Syria raises concern to Security Council over latest UN report

July 15, 2010 10:01 am 

UNITED NATIONS, July 15 — Syria on Wednesday circulated a letter to the UN Security Council, raising concerns over the UN's role with Syrian-Lebanese relations, citing their continued attempt to "interfere" in the heels of the newest report on the region.

The letter, which was delivered by Syrian UN ambassador Bashar Ja'afari and dated July 7, comes in response to UN Secretary- General Ban Ki-moon's latest report, which called upon Syria to " cooperate" with such efforts with Lebanon to dismantle the Palestinian military bases that "straddle" the border of the two regions.

Ban's report "continues the attempt to interfere in the development of Syrian-Lebanese relations," said the letter, taking note that "continued interference" in the countries'bilateral relations would be "reprehensible."

Syria and Lebanon "alone have the right to assess the state of those relations," the letter said, which was addressed to Ban and to the current president of the Security Council, Uche Joy Ogwu, the Nigerian UN ambassador who holds the rotating Council presidency for July.

"The Syrian Arab Republic reiterates that the question of Palestinian positions inside Lebanon is a bilateral issue that concerns the Palestinians and Lebanese alone," the letter said.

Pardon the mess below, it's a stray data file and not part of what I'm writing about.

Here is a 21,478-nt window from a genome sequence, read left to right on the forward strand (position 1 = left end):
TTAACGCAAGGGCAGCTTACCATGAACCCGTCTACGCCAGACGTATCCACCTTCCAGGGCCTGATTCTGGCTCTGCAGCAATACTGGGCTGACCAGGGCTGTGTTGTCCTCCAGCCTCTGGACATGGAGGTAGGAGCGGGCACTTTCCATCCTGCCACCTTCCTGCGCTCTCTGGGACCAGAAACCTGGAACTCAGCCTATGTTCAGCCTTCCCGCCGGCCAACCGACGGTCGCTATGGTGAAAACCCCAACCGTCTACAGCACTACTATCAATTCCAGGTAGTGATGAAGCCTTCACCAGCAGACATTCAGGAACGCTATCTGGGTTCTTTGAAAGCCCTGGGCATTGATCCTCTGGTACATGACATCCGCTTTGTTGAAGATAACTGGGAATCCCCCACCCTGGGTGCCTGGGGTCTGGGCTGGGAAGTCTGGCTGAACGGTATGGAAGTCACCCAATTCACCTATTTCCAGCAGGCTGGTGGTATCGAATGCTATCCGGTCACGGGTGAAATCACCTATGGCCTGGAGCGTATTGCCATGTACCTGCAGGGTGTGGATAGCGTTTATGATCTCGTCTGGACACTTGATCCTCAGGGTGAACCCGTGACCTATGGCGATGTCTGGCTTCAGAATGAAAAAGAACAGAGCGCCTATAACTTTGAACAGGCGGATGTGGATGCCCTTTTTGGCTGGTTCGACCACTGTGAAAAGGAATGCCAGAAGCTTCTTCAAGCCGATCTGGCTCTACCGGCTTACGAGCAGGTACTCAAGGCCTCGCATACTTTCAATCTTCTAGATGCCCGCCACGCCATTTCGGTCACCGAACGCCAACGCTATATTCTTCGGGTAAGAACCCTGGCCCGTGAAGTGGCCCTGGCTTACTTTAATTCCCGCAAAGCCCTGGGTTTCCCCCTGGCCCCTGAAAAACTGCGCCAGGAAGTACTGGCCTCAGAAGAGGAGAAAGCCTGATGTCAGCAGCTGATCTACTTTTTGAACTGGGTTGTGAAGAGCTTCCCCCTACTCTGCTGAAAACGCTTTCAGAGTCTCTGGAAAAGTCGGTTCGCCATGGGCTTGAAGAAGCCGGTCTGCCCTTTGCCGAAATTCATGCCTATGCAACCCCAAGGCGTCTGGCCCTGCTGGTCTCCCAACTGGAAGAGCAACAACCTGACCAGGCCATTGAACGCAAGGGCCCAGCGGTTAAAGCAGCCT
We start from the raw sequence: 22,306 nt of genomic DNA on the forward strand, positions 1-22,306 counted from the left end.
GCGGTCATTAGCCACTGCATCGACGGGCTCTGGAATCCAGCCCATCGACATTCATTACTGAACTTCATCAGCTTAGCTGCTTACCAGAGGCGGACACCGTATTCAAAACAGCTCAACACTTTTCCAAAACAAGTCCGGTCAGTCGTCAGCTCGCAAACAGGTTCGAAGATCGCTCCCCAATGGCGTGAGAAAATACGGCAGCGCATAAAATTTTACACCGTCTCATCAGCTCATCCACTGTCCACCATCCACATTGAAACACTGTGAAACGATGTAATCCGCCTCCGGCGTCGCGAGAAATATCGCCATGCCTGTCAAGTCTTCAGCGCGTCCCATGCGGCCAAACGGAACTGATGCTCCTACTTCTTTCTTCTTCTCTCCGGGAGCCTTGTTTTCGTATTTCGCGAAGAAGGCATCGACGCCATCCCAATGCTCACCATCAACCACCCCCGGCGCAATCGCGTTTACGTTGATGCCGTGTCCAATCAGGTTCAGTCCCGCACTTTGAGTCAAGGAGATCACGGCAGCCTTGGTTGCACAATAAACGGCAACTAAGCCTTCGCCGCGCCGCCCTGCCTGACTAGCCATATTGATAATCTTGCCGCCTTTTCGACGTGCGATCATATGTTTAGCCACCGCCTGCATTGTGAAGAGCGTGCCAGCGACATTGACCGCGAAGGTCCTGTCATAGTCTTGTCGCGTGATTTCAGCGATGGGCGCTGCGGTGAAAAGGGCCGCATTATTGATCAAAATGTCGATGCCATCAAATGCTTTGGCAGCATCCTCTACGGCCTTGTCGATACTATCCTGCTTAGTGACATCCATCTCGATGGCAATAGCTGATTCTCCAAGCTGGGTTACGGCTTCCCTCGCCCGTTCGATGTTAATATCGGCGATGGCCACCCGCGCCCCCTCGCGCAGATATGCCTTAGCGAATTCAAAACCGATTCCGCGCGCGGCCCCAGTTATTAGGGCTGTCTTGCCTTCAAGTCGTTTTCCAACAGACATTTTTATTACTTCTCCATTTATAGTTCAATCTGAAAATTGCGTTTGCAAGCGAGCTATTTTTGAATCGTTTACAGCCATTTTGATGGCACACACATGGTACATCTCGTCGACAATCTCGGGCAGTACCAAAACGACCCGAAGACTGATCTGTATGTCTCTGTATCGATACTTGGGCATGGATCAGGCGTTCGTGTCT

"The Syrian Arab Republic has nothing to do with the matter," said the letter, reiterating the "competence" of the Lebanese government. The letter further emphasized that the role of the United Nations should be to create "conditions that are conducive to positive relations between states."

In his report to the Security Council, which was released here on Tuesday, Ban said that not enough progress has been made by Israel and Lebanon on key obligations under the Security Council resolution that ended the hostilities of 2006.

He noted with "concern" of the military bases in Lebanon, as well as the "threat that they pose to Lebanon's sovereignty."

"The military bases are beyond the control of the state and, with the exception of Naame, near Beirut, straddle the border between Lebanon and the Syrian Arab Republic, posing an added challenge to Lebanon's control of the border," Ban said in his report.

According to Lebanese officials, the cooperation of the Syrian government in the efforts to dismantle the bases is "still nascent and requires further development," Ban said in his report.

"I am confident that progress will be made in this respect in coming months," Ban said.

Earlier on Wednesday, the Security Council met behind closed doors to discuss Ban's report.

Emerging from the consultations, UN special coordinator for Lebanon Michael Williams said the UN welcomes the "highly significant" relations between Lebanon and Syria. (PNA/Xinhua)



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